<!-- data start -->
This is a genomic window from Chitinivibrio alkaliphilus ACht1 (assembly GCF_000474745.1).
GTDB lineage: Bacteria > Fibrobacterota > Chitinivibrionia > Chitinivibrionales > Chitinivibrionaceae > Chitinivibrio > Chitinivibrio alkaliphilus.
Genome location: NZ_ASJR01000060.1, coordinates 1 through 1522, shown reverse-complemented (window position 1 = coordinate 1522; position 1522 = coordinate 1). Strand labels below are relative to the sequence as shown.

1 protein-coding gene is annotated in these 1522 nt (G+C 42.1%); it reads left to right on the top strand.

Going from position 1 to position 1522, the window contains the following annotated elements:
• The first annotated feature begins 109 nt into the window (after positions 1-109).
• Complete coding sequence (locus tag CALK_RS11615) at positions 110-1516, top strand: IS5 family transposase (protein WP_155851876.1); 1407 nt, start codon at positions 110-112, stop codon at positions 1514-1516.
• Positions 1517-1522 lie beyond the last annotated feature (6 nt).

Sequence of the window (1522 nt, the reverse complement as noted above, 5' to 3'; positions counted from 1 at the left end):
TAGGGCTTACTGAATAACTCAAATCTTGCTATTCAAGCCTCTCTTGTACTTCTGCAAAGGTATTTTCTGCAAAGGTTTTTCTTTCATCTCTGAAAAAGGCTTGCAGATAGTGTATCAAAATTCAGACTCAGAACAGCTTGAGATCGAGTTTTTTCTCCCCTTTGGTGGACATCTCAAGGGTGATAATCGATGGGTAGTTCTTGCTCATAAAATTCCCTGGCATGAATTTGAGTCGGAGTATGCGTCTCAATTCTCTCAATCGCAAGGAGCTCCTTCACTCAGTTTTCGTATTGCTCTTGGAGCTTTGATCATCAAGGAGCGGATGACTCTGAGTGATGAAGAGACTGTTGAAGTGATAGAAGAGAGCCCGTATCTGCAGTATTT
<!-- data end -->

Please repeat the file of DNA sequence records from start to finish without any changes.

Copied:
This is a genomic window from Chitinivibrio alkaliphilus ACht1 (assembly GCF_000474745.1).
GTDB lineage: Bacteria > Fibrobacterota > Chitinivibrionia > Chitinivibrionales > Chitinivibrionaceae > Chitinivibrio > Chitinivibrio alkaliphilus.
Genome location: NZ_ASJR01000060.1, coordinates 1 through 1522, shown reverse-complemented (window position 1 = coordinate 1522; position 1522 = coordinate 1). Strand labels below are relative to the sequence as shown.

1 protein-coding gene is annotated in these 1522 nt (G+C 42.1%); it reads left to right on the top strand.

Going from position 1 to position 1522, the window contains the following annotated elements:
• The first annotated feature begins 109 nt into the window (after positions 1-109).
• Complete coding sequence (locus tag CALK_RS11615) at positions 110-1516, top strand: IS5 family transposase (protein WP_155851876.1); 1407 nt, start codon at positions 110-112, stop codon at positions 1514-1516.
• Positions 1517-1522 lie beyond the last annotated feature (6 nt).

Sequence of the window (1522 nt, the reverse complement as noted above, 5' to 3'; positions counted from 1 at the left end):
TAGGGCTTACTGAATAACTCAAATCTTGCTATTCAAGCCTCTCTTGTACTTCTGCAAAGGTATTTTCTGCAAAGGTTTTTCTTTCATCTCTGAAAAAGGCTTGCAGATAGTGTATCAAAATTCAGACTCAGAACAGCTTGAGATCGAGTTTTTTCTCCCCTTTGGTGGACATCTCAAGGGTGATAATCGATGGGTAGTTCTTGCTCATAAAATTCCCTGGCATGAATTTGAGTCGGAGTATGCGTCTCAATTCTCTCAATCGCAAGGAGCTCCTTCACTCAGTTTTCGTATTGCTCTTGGAGCTTTGATCATCAAGGAGCGGATGACTCTGAGTGATGAAGAGACTGTTGAAGTGATAGAAGAGAGCCCGTATCTGCAGTATTT